Last summer I was in full drag, sitting outside East London’s Old Street Records where I was about to sing, mentally going through my set. I got talking with the venue’s straight PR manager – he expressed his gratitude to me for bringing the “Pink Pound” to his club, and for helping to “draw the punters in” by standing outside. My simply getting fresh air was an apparent attraction, unbeknownst to me. While annoying, the remark wasn’t surprising. As a professional drag performer, my services have for years been used – often without financial compensation – as a colourful “cherry on top” to help generate income for heteronormative establishments. Talk to any queer performer and they’ll probably tell you the same thing. We are always asked to perform at events for free. Always. The reasons why point to some entrenched systemic prejudices.
When I’m offered gigs that aren’t “LGBTQIA+” focused, there’s an assumption that I’ll most likely be pretty mediocre in the talent department. People expect glamour of drag queens, for us to whip out a crude joke once in a while, to act as glittery ice-sculptures around which the event ensues. Such assumptions mean that the fees we’re offered are pretty demeaning (sometimes just £50 for a whole night’s work). What’s ignored is the sheer effort it takes to travel to a venue with bags of drag, the three hours of well-rehearsed make-up application and the bravery required to assert one’s queer identity so publicly. And then, heaven forbid, we might actually be skilled comedians and/or strong singers.“Oh, you’re actually good!” is a phrase I frequently hear after being hired for a performance. Why is this a surprise for most people?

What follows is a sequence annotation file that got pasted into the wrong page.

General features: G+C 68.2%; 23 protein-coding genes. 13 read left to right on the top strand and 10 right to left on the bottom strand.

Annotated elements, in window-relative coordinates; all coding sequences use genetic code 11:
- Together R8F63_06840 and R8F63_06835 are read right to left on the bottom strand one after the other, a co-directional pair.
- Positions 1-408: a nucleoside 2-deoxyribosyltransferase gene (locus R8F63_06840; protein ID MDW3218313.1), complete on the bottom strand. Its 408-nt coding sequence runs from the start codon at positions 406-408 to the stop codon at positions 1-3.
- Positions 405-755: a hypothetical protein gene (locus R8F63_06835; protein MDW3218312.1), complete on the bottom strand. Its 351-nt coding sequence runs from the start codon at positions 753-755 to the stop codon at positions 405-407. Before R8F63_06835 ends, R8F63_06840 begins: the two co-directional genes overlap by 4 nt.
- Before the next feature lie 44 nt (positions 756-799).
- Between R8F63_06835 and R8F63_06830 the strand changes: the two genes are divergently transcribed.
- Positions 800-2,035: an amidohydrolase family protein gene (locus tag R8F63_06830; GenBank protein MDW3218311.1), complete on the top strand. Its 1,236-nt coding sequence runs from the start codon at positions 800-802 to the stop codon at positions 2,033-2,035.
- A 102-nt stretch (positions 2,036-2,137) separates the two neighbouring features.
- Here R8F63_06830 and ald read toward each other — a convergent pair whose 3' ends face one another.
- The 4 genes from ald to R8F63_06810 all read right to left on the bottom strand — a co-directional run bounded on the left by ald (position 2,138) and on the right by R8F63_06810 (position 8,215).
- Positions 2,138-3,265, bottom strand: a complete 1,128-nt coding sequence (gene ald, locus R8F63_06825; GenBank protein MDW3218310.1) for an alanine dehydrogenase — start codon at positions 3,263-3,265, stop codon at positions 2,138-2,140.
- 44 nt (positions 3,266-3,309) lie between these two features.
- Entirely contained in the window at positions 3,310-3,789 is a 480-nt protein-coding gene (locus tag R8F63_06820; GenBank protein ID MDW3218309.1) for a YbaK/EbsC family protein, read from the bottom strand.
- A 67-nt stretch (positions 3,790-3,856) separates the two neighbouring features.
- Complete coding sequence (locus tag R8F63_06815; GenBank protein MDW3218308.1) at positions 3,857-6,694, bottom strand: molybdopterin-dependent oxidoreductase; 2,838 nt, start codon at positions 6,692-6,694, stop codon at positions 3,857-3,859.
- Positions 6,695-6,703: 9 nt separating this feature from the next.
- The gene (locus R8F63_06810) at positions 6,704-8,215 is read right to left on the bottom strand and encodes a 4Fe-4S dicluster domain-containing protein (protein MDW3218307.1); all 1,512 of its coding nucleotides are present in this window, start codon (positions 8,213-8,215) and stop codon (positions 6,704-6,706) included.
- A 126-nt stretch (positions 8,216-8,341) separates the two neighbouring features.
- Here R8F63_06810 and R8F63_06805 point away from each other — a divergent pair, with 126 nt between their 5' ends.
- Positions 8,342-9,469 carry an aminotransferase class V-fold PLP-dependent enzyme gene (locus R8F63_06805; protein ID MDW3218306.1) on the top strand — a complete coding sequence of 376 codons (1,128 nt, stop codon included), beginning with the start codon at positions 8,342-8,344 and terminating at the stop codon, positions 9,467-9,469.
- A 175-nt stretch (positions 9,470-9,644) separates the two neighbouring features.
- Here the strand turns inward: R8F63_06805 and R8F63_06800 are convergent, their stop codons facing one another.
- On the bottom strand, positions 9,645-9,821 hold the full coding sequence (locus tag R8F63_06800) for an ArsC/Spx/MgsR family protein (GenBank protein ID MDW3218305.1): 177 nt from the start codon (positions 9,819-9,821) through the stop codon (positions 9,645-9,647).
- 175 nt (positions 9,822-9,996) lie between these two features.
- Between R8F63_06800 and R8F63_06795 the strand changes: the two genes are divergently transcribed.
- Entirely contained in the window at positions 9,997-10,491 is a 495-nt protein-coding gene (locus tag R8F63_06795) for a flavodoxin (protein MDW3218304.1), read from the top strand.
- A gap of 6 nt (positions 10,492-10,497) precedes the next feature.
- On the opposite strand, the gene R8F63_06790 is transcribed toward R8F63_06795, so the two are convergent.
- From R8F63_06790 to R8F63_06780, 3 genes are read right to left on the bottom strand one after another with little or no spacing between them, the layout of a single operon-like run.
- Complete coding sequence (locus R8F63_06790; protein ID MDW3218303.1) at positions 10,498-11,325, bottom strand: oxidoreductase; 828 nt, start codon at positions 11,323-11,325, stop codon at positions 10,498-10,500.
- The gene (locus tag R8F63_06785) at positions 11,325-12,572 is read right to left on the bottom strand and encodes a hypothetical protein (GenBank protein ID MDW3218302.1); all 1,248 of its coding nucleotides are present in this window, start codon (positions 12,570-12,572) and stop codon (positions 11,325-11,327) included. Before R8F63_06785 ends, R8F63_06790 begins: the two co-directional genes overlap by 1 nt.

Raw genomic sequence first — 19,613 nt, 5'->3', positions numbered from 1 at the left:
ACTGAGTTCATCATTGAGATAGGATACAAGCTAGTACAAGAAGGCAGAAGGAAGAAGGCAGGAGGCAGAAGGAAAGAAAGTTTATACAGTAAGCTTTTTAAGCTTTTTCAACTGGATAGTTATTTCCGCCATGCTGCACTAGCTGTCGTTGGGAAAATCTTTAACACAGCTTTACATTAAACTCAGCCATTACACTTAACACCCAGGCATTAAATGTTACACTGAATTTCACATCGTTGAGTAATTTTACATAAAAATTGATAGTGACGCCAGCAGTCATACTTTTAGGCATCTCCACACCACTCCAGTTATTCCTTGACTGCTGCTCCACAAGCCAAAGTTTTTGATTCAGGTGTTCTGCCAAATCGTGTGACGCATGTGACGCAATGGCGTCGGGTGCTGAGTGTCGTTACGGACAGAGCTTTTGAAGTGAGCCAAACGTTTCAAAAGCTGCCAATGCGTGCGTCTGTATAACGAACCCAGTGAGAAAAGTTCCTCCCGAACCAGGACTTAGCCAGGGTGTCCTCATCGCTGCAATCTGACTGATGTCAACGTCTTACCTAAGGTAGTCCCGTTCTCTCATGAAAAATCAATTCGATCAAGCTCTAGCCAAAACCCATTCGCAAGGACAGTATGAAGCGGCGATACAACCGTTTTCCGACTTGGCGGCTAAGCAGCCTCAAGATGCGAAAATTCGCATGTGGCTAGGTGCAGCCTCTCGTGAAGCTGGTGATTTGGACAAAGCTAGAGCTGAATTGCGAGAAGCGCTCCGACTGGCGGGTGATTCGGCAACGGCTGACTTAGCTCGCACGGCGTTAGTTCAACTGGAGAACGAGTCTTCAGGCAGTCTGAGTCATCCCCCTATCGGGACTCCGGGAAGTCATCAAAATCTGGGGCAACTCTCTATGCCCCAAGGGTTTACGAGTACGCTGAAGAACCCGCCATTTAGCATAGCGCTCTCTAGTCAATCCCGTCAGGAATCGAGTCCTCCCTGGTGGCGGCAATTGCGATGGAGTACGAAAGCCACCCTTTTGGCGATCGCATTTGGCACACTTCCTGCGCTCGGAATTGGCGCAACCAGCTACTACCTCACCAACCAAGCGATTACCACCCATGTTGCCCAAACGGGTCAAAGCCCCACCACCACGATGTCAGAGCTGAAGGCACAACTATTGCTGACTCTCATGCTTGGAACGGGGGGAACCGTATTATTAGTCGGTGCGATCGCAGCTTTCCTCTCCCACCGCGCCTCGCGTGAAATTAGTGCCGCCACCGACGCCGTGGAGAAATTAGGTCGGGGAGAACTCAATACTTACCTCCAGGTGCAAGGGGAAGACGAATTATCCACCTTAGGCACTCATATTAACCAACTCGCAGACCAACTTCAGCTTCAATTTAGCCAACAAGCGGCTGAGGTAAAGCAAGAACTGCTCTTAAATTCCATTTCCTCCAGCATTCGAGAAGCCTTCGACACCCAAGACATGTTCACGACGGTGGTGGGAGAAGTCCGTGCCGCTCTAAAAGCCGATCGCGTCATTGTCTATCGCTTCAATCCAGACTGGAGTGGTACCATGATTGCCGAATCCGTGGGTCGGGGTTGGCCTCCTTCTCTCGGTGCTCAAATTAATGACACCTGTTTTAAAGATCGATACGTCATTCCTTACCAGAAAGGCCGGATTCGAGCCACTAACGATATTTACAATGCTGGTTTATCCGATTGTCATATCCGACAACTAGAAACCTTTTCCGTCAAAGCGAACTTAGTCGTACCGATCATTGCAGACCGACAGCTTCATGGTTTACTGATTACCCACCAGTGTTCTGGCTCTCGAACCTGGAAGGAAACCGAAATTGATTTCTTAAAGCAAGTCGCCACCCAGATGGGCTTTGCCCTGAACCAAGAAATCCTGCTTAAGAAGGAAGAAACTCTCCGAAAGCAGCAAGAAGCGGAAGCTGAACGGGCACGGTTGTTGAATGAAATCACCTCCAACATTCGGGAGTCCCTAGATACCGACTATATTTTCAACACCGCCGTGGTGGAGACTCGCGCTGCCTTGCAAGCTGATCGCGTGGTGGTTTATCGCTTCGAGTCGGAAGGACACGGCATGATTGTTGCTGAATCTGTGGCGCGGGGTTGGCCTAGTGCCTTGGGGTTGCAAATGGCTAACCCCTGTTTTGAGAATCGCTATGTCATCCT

Drag occupies the “low-cultural” end in the public imaginary; it’s pictured as a place into which queer performers have been forced to retreat – a last chance “refuge”.
As well as being reactionary, drag is a choice that I’ve made with agency, because of its social, political and comedic potentials. It is a highly skilled practice coalescing comedy, politics, music, fashion and make-up. It requires an encyclopedic-knowledge of the pop-cultural spectrum, which drag reflects, refracts and critiques.
We arrive at dessert time, a mere bit of a fun to help a more often than not middle-class audience unwind, who momentarily project their unlived transgressions onto us (before returning home and stuffing them back up in the closet).
The notion that drag queens are the result of being “excluded” from normative space constructs a narrative in the heteronormative imaginary where “just being invited to the party” suffices as our compensation. The initial offer I get for a performance – even in venues that can afford to pay me – is usually “drink tickets and an invitation”. Because this value system is so engrained, it has meant that fee rates for drag queens are so low that you just have to take whatever you can get to stay in the game and keep working. And because we queer people have suffered so much exclusion in our lives, we will sometimes just take whatever is offered.
In fact, in accepting less, we facilitate our own co-option in capitalism’s hierarchal distribution of wealth, where we are undervalued and bottom of the pile.
The wonderful Simon Amstell once said this to me: “you have to teach people how to treat you.” In a society where queer people are systemically under-valued, we must not accept the mere crumbs of gratification offered by the Establishment.
When queer performers perform at LGBTQIA+ events or fundraisers, say, collectively supporting each other for free is of course essential. But when the Establishment co-opts our services to pat themselves on the back for being “transgressive”, tokenising our work, we must stand up for ourselves, showing them just how much we’re worth.